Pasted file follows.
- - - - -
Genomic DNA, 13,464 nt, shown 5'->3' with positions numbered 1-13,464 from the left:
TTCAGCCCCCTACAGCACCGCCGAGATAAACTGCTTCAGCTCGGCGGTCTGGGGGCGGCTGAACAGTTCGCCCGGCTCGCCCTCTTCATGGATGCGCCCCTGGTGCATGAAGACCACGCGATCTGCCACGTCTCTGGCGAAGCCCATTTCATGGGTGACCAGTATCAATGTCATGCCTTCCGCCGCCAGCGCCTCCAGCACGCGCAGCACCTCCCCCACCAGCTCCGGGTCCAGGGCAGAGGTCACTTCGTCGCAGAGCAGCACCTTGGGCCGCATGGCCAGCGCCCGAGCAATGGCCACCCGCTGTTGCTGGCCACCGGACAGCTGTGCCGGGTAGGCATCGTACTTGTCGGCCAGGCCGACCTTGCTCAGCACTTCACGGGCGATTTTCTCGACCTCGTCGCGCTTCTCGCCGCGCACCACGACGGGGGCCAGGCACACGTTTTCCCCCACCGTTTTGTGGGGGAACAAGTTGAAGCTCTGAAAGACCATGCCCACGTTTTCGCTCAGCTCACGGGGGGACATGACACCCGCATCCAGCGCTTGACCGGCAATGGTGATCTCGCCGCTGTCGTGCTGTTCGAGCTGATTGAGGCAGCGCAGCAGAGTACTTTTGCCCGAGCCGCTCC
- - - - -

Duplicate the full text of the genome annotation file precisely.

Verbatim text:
Genomic DNA, 13,464 nt, shown 5'->3' with positions numbered 1-13,464 from the left:
TTCAGCCCCCTACAGCACCGCCGAGATAAACTGCTTCAGCTCGGCGGTCTGGGGGCGGCTGAACAGTTCGCCCGGCTCGCCCTCTTCATGGATGCGCCCCTGGTGCATGAAGACCACGCGATCTGCCACGTCTCTGGCGAAGCCCATTTCATGGGTGACCAGTATCAATGTCATGCCTTCCGCCGCCAGCGCCTCCAGCACGCGCAGCACCTCCCCCACCAGCTCCGGGTCCAGGGCAGAGGTCACTTCGTCGCAGAGCAGCACCTTGGGCCGCATGGCCAGCGCCCGAGCAATGGCCACCCGCTGTTGCTGGCCACCGGACAGCTGTGCCGGGTAGGCATCGTACTTGTCGGCCAGGCCGACCTTGCTCAGCACTTCACGGGCGATTTTCTCGACCTCGTCGCGCTTCTCGCCGCGCACCACGACGGGGGCCAGGCACACGTTTTCCCCCACCGTTTTGTGGGGGAACAAGTTGAAGCTCTGAAAGACCATGCCCACGTTTTCGCTCAGCTCACGGGGGGACATGACACCCGCATCCAGCGCTTGACCGGCAATGGTGATCTCGCCGCTGTCGTGCTGTTCGAGCTGATTGAGGCAGCGCAGCAGAGTACTTTTGCCCGAGCCGCTCC